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Old 03-02-2009, 11:34 AM
 
Location: So Cal 4 now
23 posts, read 84,323 times
Reputation: 18

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Because of the free fall of property values where I live, I have been buying rental property in my self directed SEP-IRA. By the end of the year I hope to have 8 free/clear rentals in the account. I have heard that in 2010 I can roll this account into a Roth. I have not been able to do so because of the income limits. The account will have a total balance of about 700k. I also heard that the taxes can be paid over several years. Any body heard of this?

The properties generate 1200-1500 month each. I am turning 50 this year and think that in the long run, I'll be better of with a Roth considering rents and eventual appreciation.

BTW, these properties sold at the peak around 300k and are now under 90k!
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Old 03-02-2009, 02:02 PM
 
Location: The Pacific NW.
879 posts, read 1,737,223 times
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Yes, beginning in 2010, there are no income limits on Roth conversions. And if you convert in 2010, you can spread the tax out over 2 years (2011 & 2012). If you convert after 2010, you owe tax on the entire amount again.
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Old 03-03-2009, 10:11 AM
 
1,403 posts, read 3,055,137 times
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Quote:
Originally Posted by LongArm View Post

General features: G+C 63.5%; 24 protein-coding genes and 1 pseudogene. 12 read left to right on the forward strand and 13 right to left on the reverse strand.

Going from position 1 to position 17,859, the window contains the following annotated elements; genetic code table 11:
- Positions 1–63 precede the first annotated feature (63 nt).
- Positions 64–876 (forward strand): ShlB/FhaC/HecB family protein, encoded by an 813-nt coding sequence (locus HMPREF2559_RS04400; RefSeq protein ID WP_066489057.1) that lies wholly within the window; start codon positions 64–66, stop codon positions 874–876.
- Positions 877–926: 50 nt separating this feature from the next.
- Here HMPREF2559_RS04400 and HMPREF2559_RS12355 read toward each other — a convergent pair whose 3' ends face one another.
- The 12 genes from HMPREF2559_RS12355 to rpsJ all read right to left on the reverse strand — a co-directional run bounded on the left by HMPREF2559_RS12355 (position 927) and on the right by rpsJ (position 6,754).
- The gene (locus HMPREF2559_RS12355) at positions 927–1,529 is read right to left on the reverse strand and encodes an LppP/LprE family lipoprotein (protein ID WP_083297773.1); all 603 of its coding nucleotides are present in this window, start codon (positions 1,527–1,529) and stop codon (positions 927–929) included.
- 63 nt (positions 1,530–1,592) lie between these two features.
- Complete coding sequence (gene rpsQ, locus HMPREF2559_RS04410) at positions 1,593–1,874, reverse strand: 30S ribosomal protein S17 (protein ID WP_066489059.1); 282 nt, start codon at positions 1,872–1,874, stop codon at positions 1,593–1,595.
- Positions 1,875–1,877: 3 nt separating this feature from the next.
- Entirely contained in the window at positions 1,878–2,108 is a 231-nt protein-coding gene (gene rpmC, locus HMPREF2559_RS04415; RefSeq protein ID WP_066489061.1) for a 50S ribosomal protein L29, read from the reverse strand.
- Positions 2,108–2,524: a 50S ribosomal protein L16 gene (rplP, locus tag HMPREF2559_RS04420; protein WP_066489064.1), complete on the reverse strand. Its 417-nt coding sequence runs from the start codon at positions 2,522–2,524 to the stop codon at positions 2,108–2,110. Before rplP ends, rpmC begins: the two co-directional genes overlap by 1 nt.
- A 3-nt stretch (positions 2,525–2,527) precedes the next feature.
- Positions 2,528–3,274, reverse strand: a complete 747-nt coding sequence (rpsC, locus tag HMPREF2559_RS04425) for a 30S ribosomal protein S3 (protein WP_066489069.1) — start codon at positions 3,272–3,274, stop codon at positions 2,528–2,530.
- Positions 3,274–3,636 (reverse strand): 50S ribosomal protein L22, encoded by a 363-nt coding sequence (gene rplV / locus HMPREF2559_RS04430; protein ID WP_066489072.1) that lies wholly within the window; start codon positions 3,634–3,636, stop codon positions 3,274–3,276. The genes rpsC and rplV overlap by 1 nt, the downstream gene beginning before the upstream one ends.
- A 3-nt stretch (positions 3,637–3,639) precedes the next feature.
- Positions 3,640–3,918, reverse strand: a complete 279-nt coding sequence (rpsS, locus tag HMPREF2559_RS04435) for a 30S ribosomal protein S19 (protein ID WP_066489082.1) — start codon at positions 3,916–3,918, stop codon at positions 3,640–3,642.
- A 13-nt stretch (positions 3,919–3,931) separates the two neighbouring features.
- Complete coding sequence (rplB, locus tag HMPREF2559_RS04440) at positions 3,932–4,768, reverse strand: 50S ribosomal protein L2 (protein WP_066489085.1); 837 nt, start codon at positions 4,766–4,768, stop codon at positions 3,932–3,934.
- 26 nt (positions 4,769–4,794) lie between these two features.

Yes, beginning in 2010, there are no income limits on Roth conversions. And if you convert in 2010, you can spread the tax out over 2 years (2011 & 2012). If you convert after 2010, you owe tax on the entire amount again.

Are you sure about owing taxes on the entire amount? I thought it was only earnings since they accumulated tax-free....
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Old 03-03-2009, 12:15 PM
 
Location: The Pacific NW.
879 posts, read 1,737,223 times
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Quote:
Originally Posted by broadbill View Post
Are you sure about owing taxes on the entire amount? I thought it was only earnings since they accumulated tax-free....
I'm talking about tax on the CONVERSION from a deductible IRA to a Roth. Tax has never been paid on money in a deductible IRA (principal OR gains), so any amount converted to a Roth will be taxable. AFTER the conversion, yes, all gains in a Roth are tax-free.
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